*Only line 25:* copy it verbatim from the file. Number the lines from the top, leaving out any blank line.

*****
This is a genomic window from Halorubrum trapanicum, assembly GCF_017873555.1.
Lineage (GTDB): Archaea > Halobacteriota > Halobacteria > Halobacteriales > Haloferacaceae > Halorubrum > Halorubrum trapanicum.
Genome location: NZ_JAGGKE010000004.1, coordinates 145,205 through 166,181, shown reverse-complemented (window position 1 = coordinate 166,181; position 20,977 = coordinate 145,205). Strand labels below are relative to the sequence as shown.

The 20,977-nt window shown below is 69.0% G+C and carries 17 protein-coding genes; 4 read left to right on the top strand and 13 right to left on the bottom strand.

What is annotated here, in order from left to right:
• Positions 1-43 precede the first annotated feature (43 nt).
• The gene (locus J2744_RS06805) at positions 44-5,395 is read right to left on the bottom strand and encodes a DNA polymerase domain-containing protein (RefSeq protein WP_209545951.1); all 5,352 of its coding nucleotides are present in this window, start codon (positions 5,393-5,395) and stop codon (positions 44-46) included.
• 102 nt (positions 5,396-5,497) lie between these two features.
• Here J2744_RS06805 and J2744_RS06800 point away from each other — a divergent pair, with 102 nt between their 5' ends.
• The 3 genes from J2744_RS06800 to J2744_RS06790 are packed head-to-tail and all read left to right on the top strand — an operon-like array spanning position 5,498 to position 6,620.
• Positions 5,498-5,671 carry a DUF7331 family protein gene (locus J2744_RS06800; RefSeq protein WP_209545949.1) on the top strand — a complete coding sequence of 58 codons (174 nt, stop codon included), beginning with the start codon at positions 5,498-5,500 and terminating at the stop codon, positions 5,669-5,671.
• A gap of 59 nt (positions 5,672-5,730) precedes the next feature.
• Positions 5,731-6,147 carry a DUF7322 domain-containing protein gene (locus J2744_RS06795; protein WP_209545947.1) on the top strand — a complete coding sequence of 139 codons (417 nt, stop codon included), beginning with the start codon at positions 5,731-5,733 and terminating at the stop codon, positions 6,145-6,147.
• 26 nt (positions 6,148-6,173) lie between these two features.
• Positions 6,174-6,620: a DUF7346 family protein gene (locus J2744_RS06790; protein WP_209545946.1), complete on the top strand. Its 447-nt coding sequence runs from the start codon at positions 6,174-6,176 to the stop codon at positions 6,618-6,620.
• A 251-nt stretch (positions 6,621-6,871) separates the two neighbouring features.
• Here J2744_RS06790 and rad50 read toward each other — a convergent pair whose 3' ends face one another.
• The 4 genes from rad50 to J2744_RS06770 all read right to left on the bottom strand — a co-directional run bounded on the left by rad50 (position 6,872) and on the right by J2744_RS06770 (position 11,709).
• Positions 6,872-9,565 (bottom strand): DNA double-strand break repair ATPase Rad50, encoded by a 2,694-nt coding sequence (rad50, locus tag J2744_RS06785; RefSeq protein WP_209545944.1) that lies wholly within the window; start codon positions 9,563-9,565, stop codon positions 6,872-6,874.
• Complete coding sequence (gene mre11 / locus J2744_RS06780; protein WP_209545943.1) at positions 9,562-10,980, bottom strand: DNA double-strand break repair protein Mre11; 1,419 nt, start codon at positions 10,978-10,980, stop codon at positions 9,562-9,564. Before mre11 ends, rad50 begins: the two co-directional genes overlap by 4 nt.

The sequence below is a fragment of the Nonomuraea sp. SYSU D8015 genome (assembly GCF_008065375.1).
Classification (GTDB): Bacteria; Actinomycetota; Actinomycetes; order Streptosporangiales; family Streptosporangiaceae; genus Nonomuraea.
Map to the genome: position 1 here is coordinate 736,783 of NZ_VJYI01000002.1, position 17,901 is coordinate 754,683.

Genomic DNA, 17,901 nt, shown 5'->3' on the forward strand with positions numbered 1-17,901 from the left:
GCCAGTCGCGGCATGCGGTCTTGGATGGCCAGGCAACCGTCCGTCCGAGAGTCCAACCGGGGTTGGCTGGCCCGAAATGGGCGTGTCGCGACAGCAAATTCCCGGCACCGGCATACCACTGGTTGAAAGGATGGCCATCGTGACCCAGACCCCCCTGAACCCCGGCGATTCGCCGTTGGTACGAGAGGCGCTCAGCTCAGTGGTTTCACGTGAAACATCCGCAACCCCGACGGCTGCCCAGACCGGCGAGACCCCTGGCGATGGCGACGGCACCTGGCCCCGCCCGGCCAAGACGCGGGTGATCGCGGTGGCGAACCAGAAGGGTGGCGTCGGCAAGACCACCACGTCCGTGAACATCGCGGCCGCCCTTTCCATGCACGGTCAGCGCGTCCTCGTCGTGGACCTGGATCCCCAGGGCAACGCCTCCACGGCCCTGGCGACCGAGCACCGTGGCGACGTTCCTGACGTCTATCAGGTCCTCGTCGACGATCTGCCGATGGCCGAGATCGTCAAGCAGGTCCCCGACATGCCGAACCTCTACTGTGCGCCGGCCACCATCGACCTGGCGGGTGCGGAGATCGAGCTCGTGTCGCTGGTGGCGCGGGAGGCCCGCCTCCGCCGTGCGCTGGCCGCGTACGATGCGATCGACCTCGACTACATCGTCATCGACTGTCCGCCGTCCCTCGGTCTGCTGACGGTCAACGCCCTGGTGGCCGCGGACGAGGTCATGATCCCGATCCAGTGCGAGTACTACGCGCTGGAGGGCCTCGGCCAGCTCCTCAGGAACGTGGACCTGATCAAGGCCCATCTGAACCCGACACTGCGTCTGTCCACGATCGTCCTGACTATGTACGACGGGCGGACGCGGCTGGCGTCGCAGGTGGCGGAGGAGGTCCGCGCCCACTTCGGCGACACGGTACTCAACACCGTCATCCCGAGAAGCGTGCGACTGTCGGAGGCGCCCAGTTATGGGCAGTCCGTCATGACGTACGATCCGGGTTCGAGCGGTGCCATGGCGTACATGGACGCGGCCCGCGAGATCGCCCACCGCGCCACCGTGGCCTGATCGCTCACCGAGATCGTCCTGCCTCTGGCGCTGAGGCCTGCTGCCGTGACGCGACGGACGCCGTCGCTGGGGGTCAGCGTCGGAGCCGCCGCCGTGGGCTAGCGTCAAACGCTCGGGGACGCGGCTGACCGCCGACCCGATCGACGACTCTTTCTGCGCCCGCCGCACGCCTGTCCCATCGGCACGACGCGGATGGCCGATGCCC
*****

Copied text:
GCCAGTCGCGGCATGCGGTCTTGGATGGCCAGGCAACCGTCCGTCCGAGAGTCCAACCGGGGTTGGCTGGCCCGAAATGGGCGTGTCGCGACAGCAAATTCCCGGCACCGGCATACCACTGGTTGAAAGGATGGCCATCGTGACCCAGACCCCCCTGAACCCCGGCGATTCGCCGTTGGTACGAGAGGCGCTCAGCTCAGTGGTTTCACGTGAAACATCCGCAACCCCGACGGCTGCCCAGACCGGCGAGACCCCTGGCGATGGCGACGGCACCTGGCCCCGCCCGGCCAAGACGCGGGTGATCGCGGTGGCGAACCAGAAGGGTGGCGTCGGCAAGACCACCACGTCCGTGAACATCGCGGCCGCCCTTTCCATGCACGGTCAGCGCGTCCTCGTCGTGGACCTGGATCCCCAGGGCAACGCCTCCACGGCCCTGGCGACCGAGCACCGTGGCGACGTTCCTGACGTCTATCAGGTCCTCGTCGACGATCTGCCGATGGCCGAGATCGTCAAGCAGGTCCCCGACATGCCGAACCTCTACTGTGCGCCGGCCACCATCGACCTGGCGGGTGCGGAGATCGAGCTCGTGTCGCTGGTGGCGCGGGAGGCCCGCCTCCGCCGTGCGCTGGCCGCGTACGATGCGATCGACCTCGACTACATCGTCATCGACTGTCCGCCGTCCCTCGGTCTGCTGACGGTCAACGCCCTGGTGGCCGCGGACGAGGTCATGATCCCGATCCAGTGCGAGTACTACGCGCTGGAGGGCCTCGGCCAGCTCCTCAGGAACGTGGACCTGATCAAGGCCCATCTGAACCCGACACTGCGTCTGTCCACGATCGTCCTGACTATGTACGACGGGCGGACGCGGCTGGCGTCGCAGGTGGCGGAGGAGGTCCGCGCCCACTTCGGCGACACGGTACTCAACACCGTCATCCCGAGAAGCGTGCGACTGTCGGAGGCGCCCAGTTATGGGCAGTCCGTCATGACGTACGATCCGGGTTCGAGCGGTGCCATGGCGTACATGGACGCGGCCCGCGAGATCGCCCACCGCGCCACCGTGGCCTGATCGCTCACCGAGATCGTCCTGCCTCTGGCGCTGAGGCCTGCTGCCGTGACGCGACGGACGCCGTCGCTGGGGGTCAGCGTCGGAGCCGCCGCCGTGGGCTAGCGTCAAACGCTCGGGGACGCGGCTGACCGCCGACCCGATCGACGACTCTTTCTGCGCCCGCCGCACGCCTGTCCCATCGGCACGACGCGGATGGCCGATGCCC